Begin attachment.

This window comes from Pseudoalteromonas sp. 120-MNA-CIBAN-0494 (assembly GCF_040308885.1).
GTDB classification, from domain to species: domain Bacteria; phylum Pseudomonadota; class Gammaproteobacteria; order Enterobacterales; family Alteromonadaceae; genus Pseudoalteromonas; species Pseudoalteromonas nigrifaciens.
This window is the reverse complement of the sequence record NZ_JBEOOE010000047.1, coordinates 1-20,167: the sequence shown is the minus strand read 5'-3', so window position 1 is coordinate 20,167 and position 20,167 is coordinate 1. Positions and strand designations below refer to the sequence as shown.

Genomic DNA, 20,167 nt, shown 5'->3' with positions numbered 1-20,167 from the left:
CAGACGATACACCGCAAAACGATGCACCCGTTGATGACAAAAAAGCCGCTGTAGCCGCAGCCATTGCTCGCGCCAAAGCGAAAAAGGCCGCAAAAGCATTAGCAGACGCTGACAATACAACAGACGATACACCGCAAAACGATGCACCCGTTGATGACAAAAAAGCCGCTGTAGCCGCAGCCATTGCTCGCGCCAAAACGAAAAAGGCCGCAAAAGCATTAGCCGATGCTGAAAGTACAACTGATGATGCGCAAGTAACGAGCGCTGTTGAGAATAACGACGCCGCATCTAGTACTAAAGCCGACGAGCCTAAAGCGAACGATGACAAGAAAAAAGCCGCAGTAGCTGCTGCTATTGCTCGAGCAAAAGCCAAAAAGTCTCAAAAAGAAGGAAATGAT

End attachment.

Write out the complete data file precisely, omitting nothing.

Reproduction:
This window comes from Pseudoalteromonas sp. 120-MNA-CIBAN-0494 (assembly GCF_040308885.1).
GTDB classification, from domain to species: domain Bacteria; phylum Pseudomonadota; class Gammaproteobacteria; order Enterobacterales; family Alteromonadaceae; genus Pseudoalteromonas; species Pseudoalteromonas nigrifaciens.
This window is the reverse complement of the sequence record NZ_JBEOOE010000047.1, coordinates 1-20,167: the sequence shown is the minus strand read 5'-3', so window position 1 is coordinate 20,167 and position 20,167 is coordinate 1. Positions and strand designations below refer to the sequence as shown.

Genomic DNA, 20,167 nt, shown 5'->3' with positions numbered 1-20,167 from the left:
CAGACGATACACCGCAAAACGATGCACCCGTTGATGACAAAAAAGCCGCTGTAGCCGCAGCCATTGCTCGCGCCAAAGCGAAAAAGGCCGCAAAAGCATTAGCAGACGCTGACAATACAACAGACGATACACCGCAAAACGATGCACCCGTTGATGACAAAAAAGCCGCTGTAGCCGCAGCCATTGCTCGCGCCAAAACGAAAAAGGCCGCAAAAGCATTAGCCGATGCTGAAAGTACAACTGATGATGCGCAAGTAACGAGCGCTGTTGAGAATAACGACGCCGCATCTAGTACTAAAGCCGACGAGCCTAAAGCGAACGATGACAAGAAAAAAGCCGCAGTAGCTGCTGCTATTGCTCGAGCAAAAGCCAAAAAGTCTCAAAAAGAAGGAAATGAT